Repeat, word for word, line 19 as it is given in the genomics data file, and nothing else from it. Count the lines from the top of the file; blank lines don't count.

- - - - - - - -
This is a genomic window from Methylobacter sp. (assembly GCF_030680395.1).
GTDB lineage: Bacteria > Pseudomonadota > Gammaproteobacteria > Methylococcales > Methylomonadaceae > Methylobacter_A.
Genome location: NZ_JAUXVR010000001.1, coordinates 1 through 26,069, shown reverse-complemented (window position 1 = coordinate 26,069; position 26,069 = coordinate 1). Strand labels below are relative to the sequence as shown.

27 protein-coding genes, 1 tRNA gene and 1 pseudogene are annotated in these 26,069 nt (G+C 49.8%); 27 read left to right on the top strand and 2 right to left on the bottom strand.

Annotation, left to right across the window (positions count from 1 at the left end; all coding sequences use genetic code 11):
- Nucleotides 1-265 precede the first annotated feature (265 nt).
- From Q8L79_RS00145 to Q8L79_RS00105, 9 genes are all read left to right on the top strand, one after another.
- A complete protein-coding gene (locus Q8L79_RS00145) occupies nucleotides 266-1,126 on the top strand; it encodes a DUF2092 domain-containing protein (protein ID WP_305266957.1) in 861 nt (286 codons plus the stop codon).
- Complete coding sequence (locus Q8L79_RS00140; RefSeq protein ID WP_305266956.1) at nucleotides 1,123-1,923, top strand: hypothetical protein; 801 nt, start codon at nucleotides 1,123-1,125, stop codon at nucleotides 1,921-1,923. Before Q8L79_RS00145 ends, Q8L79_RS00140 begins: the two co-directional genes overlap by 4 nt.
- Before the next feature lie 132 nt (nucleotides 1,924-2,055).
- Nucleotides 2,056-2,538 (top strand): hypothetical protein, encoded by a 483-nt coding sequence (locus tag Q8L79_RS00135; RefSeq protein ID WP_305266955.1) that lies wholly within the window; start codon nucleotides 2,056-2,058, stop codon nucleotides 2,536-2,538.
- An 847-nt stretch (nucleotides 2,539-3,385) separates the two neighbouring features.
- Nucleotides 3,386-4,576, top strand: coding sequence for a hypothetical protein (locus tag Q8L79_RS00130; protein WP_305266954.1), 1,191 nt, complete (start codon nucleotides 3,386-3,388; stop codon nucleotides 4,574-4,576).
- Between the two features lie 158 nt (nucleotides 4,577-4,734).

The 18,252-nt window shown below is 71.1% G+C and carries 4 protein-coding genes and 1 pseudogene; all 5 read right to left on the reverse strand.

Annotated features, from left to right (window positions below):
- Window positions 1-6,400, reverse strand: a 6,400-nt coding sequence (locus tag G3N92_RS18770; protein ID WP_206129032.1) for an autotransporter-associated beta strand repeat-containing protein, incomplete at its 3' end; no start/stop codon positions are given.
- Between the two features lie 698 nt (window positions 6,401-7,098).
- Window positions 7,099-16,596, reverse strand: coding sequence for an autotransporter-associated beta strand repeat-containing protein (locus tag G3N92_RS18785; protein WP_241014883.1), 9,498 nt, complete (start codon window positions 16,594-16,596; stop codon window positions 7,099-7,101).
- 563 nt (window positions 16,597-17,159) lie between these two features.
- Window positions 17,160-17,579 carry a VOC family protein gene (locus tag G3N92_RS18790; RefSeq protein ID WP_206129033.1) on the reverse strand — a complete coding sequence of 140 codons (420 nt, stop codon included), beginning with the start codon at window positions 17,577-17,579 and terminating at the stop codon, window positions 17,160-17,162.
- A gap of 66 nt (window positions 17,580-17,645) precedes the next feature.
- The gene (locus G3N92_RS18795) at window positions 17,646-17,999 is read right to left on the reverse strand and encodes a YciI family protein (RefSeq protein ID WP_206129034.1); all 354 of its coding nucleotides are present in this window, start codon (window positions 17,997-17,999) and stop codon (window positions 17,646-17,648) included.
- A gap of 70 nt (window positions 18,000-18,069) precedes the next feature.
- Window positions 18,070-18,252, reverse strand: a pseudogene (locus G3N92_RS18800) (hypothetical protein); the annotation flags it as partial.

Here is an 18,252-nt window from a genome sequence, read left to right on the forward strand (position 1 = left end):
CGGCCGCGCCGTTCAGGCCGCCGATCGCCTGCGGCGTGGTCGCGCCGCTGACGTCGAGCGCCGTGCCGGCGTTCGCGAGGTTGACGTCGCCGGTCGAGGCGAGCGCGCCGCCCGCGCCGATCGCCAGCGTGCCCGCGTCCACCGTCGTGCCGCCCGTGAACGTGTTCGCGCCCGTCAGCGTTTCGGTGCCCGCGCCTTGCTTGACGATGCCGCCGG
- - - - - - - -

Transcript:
- Window positions 7,099-16,596, reverse strand: coding sequence for an autotransporter-associated beta strand repeat-containing protein (locus tag G3N92_RS18785; protein WP_241014883.1), 9,498 nt, complete (start codon window positions 16,594-16,596; stop codon window positions 7,099-7,101).